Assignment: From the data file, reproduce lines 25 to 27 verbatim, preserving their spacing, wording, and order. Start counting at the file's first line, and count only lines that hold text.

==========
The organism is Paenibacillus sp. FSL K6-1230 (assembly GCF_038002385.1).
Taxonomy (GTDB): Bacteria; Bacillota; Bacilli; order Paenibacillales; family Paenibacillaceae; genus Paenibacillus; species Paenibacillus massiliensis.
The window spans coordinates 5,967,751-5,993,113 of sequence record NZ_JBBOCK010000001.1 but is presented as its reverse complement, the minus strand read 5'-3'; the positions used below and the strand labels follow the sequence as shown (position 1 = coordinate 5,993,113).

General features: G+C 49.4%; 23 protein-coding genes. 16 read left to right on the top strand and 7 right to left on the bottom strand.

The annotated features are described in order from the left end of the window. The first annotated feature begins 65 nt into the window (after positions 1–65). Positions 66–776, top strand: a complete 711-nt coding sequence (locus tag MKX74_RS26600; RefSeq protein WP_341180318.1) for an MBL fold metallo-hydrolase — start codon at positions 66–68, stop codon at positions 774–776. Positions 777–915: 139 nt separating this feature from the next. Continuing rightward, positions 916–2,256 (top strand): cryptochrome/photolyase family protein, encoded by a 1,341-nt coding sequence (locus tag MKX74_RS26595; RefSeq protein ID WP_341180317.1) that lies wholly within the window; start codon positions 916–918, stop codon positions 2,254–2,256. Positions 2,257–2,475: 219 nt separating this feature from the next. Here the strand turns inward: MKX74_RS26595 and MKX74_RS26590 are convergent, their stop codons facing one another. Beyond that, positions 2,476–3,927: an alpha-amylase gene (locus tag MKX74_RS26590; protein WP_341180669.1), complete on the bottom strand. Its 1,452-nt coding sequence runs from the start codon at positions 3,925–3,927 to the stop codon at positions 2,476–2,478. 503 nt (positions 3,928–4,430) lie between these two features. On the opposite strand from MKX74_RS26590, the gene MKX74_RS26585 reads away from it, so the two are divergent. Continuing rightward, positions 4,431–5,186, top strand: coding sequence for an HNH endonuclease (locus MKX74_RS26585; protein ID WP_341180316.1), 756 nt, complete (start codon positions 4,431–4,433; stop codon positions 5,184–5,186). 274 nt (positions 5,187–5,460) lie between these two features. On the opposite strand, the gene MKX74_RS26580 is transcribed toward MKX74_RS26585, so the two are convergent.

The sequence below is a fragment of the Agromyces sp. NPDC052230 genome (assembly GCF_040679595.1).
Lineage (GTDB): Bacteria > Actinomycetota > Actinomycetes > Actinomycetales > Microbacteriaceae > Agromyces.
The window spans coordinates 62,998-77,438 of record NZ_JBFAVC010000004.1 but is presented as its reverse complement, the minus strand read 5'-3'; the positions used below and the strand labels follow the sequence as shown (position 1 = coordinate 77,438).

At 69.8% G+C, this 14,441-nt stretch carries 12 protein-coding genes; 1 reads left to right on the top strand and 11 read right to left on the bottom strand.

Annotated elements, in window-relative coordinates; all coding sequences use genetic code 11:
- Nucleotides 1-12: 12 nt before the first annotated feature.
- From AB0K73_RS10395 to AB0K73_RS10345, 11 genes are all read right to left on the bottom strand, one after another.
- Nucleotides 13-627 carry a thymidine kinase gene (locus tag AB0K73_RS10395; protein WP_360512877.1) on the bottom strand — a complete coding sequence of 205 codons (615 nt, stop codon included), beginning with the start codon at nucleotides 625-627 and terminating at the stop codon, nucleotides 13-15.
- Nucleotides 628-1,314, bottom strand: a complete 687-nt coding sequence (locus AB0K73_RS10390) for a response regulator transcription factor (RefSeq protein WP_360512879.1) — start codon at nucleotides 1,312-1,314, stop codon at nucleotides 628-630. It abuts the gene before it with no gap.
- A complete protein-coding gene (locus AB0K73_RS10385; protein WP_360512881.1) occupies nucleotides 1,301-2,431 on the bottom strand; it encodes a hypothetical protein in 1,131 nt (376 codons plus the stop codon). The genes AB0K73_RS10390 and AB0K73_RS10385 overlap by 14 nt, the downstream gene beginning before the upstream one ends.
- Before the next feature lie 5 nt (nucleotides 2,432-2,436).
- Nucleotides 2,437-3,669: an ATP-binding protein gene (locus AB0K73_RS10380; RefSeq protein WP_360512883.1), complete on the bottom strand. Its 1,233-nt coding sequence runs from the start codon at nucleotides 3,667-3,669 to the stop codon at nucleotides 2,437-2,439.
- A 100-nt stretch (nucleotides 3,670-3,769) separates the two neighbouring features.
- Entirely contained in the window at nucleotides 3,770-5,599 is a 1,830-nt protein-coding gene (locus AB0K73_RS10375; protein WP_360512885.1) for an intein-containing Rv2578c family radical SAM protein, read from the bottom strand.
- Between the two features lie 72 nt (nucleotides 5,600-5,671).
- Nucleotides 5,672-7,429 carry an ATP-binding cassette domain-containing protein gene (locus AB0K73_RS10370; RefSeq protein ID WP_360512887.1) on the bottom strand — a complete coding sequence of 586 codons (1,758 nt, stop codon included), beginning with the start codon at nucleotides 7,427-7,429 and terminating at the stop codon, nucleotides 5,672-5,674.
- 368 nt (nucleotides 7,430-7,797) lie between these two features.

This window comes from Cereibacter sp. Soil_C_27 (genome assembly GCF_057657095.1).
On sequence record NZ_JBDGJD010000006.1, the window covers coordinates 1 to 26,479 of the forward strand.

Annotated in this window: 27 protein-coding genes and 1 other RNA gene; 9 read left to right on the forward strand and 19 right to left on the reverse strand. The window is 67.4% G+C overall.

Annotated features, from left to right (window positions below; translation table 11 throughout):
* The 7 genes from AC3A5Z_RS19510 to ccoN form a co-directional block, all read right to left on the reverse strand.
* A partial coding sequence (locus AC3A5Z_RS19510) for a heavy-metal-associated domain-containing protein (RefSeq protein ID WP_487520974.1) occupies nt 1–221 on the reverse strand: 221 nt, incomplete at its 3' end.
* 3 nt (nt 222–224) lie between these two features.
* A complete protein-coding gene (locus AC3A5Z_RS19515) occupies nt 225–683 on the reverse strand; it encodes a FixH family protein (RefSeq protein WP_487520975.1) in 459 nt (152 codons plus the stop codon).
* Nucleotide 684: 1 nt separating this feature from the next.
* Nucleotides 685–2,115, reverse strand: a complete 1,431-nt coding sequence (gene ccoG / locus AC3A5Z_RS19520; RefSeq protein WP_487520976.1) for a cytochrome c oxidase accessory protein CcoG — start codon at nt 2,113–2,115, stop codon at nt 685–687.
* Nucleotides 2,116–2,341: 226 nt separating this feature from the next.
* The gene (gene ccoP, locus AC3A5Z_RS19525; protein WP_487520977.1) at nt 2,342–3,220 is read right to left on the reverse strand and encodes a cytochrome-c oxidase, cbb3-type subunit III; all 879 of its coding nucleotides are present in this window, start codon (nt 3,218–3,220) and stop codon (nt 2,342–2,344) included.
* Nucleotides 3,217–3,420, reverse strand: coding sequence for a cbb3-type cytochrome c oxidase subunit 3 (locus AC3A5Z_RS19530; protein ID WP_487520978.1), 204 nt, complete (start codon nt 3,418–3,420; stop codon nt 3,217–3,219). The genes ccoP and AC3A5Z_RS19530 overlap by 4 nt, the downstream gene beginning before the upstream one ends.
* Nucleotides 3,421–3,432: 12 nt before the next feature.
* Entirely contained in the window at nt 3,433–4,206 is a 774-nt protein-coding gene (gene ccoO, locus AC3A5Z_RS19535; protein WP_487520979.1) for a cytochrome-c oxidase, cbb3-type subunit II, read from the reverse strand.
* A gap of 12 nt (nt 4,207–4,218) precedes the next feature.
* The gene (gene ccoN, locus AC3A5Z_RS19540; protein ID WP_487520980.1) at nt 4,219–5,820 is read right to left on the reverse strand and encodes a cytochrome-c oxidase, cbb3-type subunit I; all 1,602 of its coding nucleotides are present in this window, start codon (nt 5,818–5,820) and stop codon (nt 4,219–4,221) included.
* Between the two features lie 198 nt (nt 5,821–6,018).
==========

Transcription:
Annotated in this window: 27 protein-coding genes and 1 other RNA gene; 9 read left to right on the forward strand and 19 right to left on the reverse strand. The window is 67.4% G+C overall.

Annotated features, from left to right (window positions below; translation table 11 throughout):
* The 7 genes from AC3A5Z_RS19510 to ccoN form a co-directional block, all read right to left on the reverse strand.